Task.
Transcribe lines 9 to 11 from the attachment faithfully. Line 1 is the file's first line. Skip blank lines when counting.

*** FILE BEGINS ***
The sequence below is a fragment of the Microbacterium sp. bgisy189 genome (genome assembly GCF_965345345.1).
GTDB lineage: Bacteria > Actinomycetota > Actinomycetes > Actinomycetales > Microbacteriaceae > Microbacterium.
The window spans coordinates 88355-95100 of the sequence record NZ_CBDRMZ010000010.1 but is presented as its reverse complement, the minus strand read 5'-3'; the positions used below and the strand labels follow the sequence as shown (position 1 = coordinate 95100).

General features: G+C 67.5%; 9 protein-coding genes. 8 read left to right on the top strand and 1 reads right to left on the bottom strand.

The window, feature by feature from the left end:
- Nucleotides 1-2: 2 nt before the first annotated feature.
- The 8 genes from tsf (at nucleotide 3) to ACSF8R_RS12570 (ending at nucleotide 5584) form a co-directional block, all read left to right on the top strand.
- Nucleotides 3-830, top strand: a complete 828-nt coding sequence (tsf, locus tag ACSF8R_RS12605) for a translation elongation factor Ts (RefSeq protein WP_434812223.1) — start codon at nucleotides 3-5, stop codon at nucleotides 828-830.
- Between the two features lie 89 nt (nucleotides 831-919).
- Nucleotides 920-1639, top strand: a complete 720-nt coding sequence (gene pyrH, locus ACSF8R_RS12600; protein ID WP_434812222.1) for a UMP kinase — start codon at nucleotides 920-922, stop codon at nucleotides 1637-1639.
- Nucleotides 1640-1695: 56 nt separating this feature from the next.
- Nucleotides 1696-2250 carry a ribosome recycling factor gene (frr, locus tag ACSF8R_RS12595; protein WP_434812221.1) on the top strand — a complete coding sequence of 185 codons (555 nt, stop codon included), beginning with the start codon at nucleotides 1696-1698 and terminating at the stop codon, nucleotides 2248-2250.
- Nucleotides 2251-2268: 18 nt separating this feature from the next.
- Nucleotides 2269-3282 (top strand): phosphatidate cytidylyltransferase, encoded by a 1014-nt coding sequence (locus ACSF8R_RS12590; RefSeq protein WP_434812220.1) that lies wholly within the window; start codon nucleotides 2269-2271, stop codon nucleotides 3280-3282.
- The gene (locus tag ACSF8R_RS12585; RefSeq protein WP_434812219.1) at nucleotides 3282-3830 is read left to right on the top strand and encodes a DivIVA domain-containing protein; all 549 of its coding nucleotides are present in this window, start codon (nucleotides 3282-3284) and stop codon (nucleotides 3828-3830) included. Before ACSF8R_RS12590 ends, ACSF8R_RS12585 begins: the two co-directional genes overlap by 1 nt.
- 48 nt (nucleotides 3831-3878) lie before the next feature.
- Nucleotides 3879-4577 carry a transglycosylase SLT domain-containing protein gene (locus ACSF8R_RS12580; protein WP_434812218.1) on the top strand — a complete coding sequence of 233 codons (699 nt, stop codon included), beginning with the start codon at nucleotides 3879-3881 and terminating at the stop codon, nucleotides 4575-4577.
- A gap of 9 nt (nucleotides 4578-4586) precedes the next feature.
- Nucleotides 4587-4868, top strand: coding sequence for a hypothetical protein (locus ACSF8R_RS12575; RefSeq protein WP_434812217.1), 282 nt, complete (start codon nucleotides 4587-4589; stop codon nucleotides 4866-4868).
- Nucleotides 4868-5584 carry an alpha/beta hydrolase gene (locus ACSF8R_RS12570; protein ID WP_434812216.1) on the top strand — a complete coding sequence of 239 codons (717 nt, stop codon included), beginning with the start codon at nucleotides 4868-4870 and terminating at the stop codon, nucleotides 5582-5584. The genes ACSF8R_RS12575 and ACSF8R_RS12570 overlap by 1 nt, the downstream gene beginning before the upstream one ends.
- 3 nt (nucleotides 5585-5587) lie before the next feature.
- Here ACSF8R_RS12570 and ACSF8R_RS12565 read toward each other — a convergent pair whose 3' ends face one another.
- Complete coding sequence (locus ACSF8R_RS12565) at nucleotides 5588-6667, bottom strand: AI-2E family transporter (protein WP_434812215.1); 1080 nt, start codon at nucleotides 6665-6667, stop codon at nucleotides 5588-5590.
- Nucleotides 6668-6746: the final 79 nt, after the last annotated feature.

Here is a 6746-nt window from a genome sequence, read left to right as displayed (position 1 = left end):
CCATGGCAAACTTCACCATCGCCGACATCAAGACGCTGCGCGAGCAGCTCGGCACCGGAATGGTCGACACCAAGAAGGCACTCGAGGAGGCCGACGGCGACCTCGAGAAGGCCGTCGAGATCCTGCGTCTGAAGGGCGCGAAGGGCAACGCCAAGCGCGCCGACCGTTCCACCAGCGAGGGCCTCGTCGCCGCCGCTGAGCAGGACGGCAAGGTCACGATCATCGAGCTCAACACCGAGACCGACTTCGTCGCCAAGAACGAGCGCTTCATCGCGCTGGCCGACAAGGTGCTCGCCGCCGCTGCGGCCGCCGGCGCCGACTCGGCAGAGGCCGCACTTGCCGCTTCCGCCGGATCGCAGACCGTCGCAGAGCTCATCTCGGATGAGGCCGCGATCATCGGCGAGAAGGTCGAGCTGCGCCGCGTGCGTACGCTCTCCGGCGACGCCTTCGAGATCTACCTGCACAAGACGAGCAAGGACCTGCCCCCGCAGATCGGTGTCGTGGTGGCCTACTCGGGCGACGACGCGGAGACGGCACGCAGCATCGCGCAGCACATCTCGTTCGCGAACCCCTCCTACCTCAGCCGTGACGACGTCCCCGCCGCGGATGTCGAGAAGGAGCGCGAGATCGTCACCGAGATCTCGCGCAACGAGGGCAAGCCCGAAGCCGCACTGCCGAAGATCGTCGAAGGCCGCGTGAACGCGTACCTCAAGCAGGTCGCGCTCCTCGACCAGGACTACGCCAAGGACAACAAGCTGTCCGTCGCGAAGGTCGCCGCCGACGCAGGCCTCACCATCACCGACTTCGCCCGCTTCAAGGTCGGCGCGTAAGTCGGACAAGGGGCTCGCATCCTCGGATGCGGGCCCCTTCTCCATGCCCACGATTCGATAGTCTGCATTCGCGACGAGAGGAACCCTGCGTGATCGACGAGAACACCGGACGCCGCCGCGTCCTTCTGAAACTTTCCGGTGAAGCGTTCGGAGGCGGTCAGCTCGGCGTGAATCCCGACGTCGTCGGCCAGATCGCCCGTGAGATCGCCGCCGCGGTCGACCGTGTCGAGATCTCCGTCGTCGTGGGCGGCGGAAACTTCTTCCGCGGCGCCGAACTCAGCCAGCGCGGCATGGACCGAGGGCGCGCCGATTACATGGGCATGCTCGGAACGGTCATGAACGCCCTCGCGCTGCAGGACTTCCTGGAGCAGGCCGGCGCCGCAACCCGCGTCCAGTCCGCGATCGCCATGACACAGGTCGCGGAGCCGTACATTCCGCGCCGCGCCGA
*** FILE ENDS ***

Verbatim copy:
- Between the two features lie 89 nt (nucleotides 831-919).
- Nucleotides 920-1639, top strand: a complete 720-nt coding sequence (gene pyrH, locus ACSF8R_RS12600; protein ID WP_434812222.1) for a UMP kinase — start codon at nucleotides 920-922, stop codon at nucleotides 1637-1639.
- Nucleotides 1640-1695: 56 nt separating this feature from the next.